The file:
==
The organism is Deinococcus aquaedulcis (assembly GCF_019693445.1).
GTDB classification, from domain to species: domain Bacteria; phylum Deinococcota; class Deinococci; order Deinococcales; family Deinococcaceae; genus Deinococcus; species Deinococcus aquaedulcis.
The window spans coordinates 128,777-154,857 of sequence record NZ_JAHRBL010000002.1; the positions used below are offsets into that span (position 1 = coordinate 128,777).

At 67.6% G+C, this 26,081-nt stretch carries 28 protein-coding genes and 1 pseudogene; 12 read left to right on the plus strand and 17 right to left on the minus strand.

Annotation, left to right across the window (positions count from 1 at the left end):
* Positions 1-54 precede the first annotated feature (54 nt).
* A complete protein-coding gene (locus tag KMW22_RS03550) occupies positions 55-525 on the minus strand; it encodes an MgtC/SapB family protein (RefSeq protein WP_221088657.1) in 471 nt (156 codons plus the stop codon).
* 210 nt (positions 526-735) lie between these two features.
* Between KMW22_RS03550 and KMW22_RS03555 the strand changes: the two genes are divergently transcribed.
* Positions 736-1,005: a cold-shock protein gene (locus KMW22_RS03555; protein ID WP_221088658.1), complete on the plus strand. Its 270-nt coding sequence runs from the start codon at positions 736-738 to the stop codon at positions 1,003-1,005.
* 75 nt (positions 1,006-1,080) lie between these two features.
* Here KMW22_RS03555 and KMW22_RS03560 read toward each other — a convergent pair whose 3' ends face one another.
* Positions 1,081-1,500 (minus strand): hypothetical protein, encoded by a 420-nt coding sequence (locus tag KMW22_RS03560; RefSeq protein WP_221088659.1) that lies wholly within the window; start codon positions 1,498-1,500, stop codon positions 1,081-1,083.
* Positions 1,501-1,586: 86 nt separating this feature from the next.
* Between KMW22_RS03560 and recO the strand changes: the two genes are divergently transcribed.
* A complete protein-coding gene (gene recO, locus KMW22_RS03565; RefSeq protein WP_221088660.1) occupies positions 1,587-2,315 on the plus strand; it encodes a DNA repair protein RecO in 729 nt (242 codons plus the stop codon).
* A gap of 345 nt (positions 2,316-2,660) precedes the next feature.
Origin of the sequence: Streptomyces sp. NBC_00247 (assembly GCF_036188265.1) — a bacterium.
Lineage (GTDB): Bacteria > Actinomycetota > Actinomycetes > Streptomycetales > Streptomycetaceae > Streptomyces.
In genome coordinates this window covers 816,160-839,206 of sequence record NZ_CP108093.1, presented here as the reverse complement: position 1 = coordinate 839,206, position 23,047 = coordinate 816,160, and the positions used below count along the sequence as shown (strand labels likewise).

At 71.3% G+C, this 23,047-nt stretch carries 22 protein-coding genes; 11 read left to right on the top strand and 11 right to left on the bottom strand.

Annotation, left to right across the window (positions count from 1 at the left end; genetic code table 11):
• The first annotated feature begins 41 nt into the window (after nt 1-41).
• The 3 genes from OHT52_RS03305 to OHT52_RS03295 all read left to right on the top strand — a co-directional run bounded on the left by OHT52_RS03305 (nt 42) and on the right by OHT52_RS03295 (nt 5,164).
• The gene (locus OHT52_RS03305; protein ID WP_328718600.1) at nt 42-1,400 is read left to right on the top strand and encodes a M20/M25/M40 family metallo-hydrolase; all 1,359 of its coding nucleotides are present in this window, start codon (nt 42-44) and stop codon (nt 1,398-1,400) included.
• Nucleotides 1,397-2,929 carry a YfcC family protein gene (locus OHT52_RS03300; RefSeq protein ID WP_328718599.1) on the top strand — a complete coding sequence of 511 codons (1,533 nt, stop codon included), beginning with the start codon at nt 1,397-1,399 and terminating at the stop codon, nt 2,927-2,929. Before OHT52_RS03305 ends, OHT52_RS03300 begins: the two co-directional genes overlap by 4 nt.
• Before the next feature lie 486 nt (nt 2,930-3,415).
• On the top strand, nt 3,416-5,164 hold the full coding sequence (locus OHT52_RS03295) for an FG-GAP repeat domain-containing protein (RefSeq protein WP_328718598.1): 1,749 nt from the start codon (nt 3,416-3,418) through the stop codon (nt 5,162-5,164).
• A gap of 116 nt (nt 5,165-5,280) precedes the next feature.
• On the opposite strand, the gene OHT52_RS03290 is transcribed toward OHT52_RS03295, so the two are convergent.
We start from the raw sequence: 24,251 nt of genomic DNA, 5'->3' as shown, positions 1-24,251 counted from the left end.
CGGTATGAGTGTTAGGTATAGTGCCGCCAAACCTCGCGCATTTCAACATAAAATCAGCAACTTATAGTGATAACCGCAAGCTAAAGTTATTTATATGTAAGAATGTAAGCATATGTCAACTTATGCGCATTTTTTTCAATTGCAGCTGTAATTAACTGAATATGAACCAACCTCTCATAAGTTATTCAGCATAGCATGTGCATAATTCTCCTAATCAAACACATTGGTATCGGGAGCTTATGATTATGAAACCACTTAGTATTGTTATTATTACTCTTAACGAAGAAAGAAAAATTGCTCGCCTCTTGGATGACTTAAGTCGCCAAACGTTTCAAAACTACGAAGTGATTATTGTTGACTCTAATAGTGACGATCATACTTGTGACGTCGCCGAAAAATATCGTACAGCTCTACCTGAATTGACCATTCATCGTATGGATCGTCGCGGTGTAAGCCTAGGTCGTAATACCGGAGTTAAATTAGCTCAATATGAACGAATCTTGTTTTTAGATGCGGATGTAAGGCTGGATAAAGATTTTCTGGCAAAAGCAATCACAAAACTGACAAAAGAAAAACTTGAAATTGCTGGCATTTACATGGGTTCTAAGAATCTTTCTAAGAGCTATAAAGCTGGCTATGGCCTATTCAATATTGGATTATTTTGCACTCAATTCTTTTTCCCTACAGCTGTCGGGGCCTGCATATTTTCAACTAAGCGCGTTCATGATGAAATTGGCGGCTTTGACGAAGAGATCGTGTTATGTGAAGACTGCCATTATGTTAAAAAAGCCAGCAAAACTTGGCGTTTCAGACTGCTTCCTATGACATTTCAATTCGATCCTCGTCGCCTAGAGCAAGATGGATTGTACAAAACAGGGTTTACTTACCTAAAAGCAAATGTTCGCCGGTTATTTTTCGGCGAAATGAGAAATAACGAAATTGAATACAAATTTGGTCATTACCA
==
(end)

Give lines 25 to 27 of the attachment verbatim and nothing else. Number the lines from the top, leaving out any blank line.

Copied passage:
• The gene (locus OHT52_RS03305; protein ID WP_328718600.1) at nt 42-1,400 is read left to right on the top strand and encodes a M20/M25/M40 family metallo-hydrolase; all 1,359 of its coding nucleotides are present in this window, start codon (nt 42-44) and stop codon (nt 1,398-1,400) included.
• Nucleotides 1,397-2,929 carry a YfcC family protein gene (locus OHT52_RS03300; RefSeq protein ID WP_328718599.1) on the top strand — a complete coding sequence of 511 codons (1,533 nt, stop codon included), beginning with the start codon at nt 1,397-1,399 and terminating at the stop codon, nt 2,927-2,929. Before OHT52_RS03305 ends, OHT52_RS03300 begins: the two co-directional genes overlap by 4 nt.
• Before the next feature lie 486 nt (nt 2,930-3,415).